A day after a Government assessment said that the IRA did not decommission all of its weapons and believes that it effectively runs Sinn Fein, the Stormont talks about paramilitarism have refused to discuss the IRA Army Council.
At the Stormont House talks yesterday — which were meant to be discussing paramilitaries — UUP leader Mike Nesbitt attempted to raise the issue of the IRA by asking the Secretary of State whether he had been in a room with members of the IRA Army Council. Theresa Villiers reportedly told Mr Nesbitt that for security reasons it would “not be appropriate” for her to answer his question by naming those who are on the IRA’s top command structure.
And Irish foreign minister Charlie Flanagan told Mr Nesbitt that his question was “less than positive”.
Afterwards, Mr Nesbitt said that the talks had “ignored the elephant in the room”.
He said: “Three times I attempted to bring up the issue of the existence of the IRA Army Council. The first time I was admonished for doing so and on the other two occasions I was just ignored.
“There was not a meaningful discussion about the fact that the report says that the IRA exists. Nobody wanted to address that, particularly not the Irish government.
“There is a once in a lifetime opportunity to finally rid this country, and this island, of the toxin of paramilitarism, but that can only happen if everyone is going to get real.
“And that means Sinn Fein getting real about the IRA.
“How can you possibly agree a strategy for addressing paramilitarism if Sinn Fein continue to deny the existence of the IRA?”
Sinn Fein’s Conor Murphy accused Mr Nesbitt of “hypocrisy”.
He said: “He criticises Sinn Fein while cosying up to active armed loyalist gangs when it suits him...he has also singularly failed to confront armed loyalist gangs who are tormenting their own communities through extortion, drug dealing and murder.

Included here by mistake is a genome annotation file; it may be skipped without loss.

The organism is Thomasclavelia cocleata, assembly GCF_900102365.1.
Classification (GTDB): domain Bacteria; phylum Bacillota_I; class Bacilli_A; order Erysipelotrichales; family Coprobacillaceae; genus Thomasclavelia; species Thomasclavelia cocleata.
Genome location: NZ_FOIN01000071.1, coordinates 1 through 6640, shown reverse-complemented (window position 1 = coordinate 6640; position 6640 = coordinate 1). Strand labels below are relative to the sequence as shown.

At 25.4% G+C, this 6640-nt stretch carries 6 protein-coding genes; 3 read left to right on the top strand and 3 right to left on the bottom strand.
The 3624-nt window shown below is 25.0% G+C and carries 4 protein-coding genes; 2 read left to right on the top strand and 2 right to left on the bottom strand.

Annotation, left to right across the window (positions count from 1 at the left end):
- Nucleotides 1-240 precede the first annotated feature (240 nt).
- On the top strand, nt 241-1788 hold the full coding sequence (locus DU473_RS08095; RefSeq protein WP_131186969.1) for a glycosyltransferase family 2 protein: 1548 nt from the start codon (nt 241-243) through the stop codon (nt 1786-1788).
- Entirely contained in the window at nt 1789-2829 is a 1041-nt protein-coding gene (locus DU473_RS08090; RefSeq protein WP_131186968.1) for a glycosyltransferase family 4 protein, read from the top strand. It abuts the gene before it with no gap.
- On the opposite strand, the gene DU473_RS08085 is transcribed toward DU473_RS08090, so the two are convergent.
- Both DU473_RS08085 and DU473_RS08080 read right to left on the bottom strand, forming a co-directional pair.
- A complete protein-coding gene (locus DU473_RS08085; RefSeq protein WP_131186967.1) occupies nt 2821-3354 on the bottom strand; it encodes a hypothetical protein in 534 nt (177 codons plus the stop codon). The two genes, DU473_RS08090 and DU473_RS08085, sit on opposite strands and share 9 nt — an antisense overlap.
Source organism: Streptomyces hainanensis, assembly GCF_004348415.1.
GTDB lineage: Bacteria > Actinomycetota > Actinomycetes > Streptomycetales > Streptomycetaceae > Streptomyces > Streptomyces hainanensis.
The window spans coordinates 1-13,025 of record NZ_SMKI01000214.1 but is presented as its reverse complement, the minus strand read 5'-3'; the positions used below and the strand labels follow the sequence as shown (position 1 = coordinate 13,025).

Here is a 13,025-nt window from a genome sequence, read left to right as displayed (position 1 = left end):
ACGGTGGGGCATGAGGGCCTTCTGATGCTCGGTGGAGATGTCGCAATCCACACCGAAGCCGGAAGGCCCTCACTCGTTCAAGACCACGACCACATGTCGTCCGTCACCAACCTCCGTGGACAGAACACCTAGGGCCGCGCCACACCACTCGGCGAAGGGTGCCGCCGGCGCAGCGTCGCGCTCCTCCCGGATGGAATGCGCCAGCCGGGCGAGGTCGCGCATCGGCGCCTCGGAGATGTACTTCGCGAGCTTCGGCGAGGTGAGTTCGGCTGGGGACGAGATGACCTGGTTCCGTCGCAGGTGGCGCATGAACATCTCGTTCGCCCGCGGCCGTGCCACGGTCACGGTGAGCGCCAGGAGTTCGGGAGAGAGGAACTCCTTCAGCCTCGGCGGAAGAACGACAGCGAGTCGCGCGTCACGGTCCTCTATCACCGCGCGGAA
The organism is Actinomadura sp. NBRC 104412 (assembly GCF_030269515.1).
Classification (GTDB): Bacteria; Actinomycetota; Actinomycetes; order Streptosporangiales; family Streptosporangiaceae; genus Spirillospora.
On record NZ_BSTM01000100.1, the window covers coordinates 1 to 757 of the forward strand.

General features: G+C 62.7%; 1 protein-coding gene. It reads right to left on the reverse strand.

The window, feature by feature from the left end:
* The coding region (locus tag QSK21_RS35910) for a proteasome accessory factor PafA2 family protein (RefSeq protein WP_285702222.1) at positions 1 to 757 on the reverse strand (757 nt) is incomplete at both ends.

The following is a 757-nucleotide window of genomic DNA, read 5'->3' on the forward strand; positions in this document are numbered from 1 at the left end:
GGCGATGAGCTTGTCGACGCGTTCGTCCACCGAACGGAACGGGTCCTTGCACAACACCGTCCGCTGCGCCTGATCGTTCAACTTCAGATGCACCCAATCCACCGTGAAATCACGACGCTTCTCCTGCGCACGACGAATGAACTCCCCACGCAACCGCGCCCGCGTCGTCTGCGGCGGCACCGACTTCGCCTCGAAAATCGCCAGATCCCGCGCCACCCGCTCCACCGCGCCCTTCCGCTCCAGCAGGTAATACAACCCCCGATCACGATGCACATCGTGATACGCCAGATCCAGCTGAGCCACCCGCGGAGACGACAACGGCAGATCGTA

“That is the real elephant in the room.”
A DUP source yesterday told the News Letter that the phones in a DUP constituency office in an area where the party has strong support were ringing constantly yesterday with people unhappy at the party’s decision to re-enter government with Sinn Fein despite Tuesday’s revelations about the IRA.
Speaking in the House of Lords on Tuesday afternoon, two senior unionist peers raised serious concerns about the potential for criminal gains secured by the IRA being used to fund Sinn Fein’s activities.
Former first minister Lord Trimble said: “Is it not the case that the team of leading republicans who conducted an inquiry into the killing of [Gerard] Davison — which led them to conclude that [Kevin] McGuigan was responsible for that, which led then to the killing of McGuigan — were members of one of those [IRA] departments with specific responsibilities, and it would have been part of their responsibilities to report their actions to the leadership of the republican movement?”
He added that the confirmation about large-scale smuggling and criminality suggested that “the primary purpose of those criminal activities is to generate income for the republican movement to finance its political focus and objectives” which allowed Sinn Fein to “have the highest income of any political party in the British Isles”.
And DUP peer Lord Hay — who until a year ago was the Assembly’s Speaker — said that he would go “much further” than Lord Trimble on that issue.
He told peers: “I have believed for some time that the criminality and the money made from criminality goes to political parties. We should say that.
“We have a political party on the island of Ireland that is almost the richest anywhere in Europe.
“It is the second richest party in Europe.
“That is something that the Government ought to look at and continue to look at: whether that criminality and those unearned gains are going to a particular party.”
Speaking to the BBC yesterday, Sinn Fein’s Gerry Kelly said: “That is the sole place where we get instructions from, the ard chomhairle, which gets its instructions from the membership.”
And Martin McGuinness said that Sinn Fein had “primacy” within republicanism.
The DUP’s Gregory Campbell said: “What we’re saying is that report now provides the basis for which everyone has to get those vestiges of paramilitary activity removed.
“They have now set the benchmark and everyone then has to say, ‘right, what do we do to get rid of that Army Council; what do we need to do to dismantle those structures?’”